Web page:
Brussels (Brussels Morning) The European Commission has launched a formal antitrust probe into tech giant Google’s advertising business practices. It is charged with investigating whether the company breached EU market competition rules by favouring its own online display advertising technology services.
In an official statement, EC vice-president Margrethe Vestager said the Commission is concerned that Google has made it harder for rival online advertisers to compete. She noted that the probe will also examine the company’s policies about user tracking to ensure that they comply with fair competition regulations.
The overall investigation will focus on six key suspect practices to determine whether or not the tech giant forces clients to use Google’s DV360, Google Ads and Google Ad Manager; favours Google’s own ad exchange platform AdX; places restrictions on third party advertisers; plans to prohibit third party cookies in the Chrome browser; and, whether it plans to limit third party access to advertising identifier on the Android platform.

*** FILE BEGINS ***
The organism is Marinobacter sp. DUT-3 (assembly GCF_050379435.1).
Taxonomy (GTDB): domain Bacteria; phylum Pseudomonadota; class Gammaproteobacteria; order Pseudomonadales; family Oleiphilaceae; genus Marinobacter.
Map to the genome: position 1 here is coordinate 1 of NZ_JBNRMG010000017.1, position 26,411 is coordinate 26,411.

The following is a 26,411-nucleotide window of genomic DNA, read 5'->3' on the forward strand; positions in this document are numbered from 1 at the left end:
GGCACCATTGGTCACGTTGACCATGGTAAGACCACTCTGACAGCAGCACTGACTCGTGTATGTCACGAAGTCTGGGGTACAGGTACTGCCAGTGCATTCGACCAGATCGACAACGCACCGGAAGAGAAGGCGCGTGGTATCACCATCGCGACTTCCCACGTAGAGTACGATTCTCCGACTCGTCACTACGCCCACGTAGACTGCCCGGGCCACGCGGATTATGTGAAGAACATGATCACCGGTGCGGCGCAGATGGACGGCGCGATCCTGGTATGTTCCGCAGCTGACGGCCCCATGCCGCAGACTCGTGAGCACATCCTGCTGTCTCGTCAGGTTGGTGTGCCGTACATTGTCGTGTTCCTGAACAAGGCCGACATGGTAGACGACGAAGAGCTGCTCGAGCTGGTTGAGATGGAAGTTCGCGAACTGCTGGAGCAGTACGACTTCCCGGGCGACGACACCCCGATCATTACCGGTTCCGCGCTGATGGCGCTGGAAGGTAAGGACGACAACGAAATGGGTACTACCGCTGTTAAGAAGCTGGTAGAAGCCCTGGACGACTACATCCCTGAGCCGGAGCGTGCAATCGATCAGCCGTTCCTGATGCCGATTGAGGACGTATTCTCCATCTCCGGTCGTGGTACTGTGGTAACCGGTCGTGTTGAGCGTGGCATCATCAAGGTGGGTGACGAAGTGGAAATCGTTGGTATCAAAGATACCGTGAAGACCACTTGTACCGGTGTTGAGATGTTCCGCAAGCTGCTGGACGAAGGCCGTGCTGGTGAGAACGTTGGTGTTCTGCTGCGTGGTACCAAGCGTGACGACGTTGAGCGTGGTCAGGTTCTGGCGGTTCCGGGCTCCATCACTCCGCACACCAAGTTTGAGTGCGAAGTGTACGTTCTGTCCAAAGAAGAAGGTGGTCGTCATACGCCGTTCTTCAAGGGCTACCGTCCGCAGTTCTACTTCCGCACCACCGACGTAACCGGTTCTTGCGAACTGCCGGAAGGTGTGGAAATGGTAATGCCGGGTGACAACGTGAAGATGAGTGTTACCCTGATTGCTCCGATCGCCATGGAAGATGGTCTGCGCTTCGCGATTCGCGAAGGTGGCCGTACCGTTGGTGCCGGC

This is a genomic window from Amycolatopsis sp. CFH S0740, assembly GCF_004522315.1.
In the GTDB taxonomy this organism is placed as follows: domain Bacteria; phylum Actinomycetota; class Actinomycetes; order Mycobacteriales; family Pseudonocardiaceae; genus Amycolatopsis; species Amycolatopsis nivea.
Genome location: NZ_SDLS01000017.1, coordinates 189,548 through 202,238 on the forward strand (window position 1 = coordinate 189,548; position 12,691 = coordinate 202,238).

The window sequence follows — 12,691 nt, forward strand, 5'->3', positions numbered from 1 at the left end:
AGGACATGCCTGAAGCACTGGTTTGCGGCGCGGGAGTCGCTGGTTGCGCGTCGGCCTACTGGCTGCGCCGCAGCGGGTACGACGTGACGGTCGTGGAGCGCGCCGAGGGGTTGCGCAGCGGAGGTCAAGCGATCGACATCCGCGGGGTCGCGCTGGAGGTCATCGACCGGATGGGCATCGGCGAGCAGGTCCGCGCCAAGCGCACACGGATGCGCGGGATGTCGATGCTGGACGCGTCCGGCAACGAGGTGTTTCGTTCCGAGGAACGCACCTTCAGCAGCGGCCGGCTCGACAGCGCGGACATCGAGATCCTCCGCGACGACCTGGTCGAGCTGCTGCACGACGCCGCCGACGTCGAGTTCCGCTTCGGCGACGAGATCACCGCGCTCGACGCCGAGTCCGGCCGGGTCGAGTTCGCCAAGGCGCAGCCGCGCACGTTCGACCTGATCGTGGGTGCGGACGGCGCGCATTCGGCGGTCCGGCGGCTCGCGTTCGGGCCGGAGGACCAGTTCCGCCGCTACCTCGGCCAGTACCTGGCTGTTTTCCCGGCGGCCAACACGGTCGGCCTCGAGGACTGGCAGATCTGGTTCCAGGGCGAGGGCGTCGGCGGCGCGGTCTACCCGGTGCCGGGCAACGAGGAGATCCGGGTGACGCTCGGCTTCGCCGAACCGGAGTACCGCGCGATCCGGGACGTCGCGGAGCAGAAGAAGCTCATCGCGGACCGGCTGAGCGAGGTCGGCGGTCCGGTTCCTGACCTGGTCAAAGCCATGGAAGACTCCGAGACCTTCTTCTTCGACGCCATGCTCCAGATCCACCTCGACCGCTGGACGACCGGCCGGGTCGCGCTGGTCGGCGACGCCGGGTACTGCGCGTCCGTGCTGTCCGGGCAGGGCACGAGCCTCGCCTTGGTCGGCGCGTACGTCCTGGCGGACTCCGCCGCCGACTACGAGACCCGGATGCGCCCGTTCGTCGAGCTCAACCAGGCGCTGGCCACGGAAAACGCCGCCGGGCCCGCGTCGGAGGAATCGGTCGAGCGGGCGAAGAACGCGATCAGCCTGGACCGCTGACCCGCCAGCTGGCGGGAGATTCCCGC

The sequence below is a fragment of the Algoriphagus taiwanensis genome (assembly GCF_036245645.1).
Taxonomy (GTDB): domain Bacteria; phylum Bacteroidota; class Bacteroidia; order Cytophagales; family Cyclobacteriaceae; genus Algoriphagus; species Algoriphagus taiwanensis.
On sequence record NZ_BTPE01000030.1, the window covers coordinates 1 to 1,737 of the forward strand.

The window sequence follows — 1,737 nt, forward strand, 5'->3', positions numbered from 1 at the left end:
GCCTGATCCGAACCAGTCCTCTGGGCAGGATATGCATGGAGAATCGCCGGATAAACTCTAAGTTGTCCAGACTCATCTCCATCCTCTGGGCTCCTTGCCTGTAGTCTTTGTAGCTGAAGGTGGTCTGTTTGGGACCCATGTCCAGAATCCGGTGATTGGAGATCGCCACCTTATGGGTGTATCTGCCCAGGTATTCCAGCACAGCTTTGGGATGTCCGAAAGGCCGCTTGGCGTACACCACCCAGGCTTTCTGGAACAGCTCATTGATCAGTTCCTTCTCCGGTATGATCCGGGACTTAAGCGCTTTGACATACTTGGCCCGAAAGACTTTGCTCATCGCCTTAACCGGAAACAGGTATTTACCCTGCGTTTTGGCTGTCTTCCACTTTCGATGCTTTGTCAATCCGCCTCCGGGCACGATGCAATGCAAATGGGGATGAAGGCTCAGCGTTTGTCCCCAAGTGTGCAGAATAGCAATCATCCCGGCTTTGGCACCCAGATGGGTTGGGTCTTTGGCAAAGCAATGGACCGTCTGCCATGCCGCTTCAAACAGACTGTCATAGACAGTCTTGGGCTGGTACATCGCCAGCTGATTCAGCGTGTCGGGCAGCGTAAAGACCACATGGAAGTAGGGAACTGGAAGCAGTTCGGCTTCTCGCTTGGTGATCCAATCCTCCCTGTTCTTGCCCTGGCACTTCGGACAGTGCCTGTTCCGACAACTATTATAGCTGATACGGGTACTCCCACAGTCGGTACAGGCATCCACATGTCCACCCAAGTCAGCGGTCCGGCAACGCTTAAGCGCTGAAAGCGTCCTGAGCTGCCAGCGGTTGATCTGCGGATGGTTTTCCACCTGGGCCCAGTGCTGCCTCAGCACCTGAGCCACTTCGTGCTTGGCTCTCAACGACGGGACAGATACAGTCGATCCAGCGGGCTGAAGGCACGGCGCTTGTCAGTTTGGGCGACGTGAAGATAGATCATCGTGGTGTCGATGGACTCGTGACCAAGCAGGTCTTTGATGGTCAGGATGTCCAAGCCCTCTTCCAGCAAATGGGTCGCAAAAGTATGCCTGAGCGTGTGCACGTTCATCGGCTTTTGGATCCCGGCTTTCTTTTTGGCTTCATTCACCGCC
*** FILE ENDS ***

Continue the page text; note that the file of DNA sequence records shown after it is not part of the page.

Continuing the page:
While the Commission noted that the investigation is a matter of priority, no deadlines have been set for when it should wrap up. Potentially, the probe could take months or years, depending on the volume of documentation that has to be reviewed, and on the level of cooperation that the company is prepared to offer.
The probe is similar to the antitrust investigation Google already faced in France, which focused on the same kind of complaints by the company’s competitors. Earlier this month, that investigation found the company culpable and Google was forced to reach a settlement with the French authorities, pledging to reform its global advertising practices, in addition to paying a 220-million euro fine.
As part of its settlement with the French antitrust watchdog, Google committed to open its Ad Manager services to provide fairer access to rivals, and to make it easier for publishers to use its advertising tools and available data. The first batch of changes is expected to be applied by the first quarter of 2022. However, the French settlement is unlikely to impact the EC probe, which could still levy a fine even if the company were to stop breaching regulations in the meantime.